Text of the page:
MOSCOW (Reuters) - An al Qaeda online magazine has been translated into Russian in what analysts said on Wednesday was an attempt to strengthen ties with insurgents aiming to carve an Islamic state out of Russia’s North Caucasus.
The English-language web journal, Inspire, launched by al Qaeda’s Yemeni wing last year to reach out to Muslims living in the West, stoked U.S. and European concerns with articles such as one entitled “make a bomb in your mother’s kitchen.”
The appearance of the Russian translation of the magazine shows the potential that the global jihadist organization sees in the insurgency in Russia’s southern flank, where gun and bomb attacks are a near daily occurrence.
With a cover photo looking down the barrel of a gun, the flashy on-line journal illustrated with color photographs boasts an article on seizing the property of unbelievers. The magazine is published in slide-show format on the jihadist internet site Ansar al Mujahideen’s Russian-language forum.
Nearly two decades after federal forces drove a secessionist rebel government from power in Chechnya, Moscow is fighting an uphill battle against an insurgency fueled by a mix of religion, corruption and poverty.
Analysts say popular revolts in North Africa and the Middle East have undercut some support for al Qaeda’s calls for violent jihad in the Arab world. In turn, the group is turning its focus to peripheral conflicts, like the North Caucasus, where it can capitalize on local grievances to win new recruits.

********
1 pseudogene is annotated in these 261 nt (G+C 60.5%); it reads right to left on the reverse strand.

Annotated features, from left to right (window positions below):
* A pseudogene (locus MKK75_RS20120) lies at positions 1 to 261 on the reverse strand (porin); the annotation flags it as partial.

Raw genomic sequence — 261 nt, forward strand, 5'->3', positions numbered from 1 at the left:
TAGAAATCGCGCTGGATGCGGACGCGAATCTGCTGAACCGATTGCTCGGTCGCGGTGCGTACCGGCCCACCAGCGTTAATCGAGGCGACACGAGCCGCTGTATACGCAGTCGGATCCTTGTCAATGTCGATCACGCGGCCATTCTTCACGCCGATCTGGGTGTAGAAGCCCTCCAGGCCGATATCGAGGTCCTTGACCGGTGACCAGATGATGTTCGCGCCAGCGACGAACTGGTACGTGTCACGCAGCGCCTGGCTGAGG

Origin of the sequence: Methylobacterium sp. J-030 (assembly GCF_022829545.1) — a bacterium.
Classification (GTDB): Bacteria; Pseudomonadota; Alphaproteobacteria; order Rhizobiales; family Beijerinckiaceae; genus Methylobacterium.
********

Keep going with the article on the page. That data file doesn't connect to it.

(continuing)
“I believe that now with al Qaeda feeling that they are losing grounds in the Arab world with the popular movements, the focus on ‘peripheries’, including the North Caucasus will increase,” said Murad Batal al-Shishani, an independent London-based analyst on Islamist insurgencies.
Russian officials say the North Caucasus insurgency depends on ideological and financial patronage from the Middle East and militant Islamist groups like al Qaeda, although analysts dispute the extent of those links.
The Russian language forum hosting Inspire was originally founded by the wing of the Islamist Caucasus Emirate active in the North Caucasus regions of Kabardino-Balkaria and Karachay-Cherkessia, according to Gordon Hahn, a senior researcher at U.S. Monterey Institute for International Studies.
Russia’s top anti-terrorist agency (NAK) said last month that it had killed al Qaeda’s top emissary to the North Caucasus insurgency, Khaled Yusef Mukhammed al Emirat, who it accused of channeling foreign and al Qaeda funds for the militants.
Editing by Jon Hemming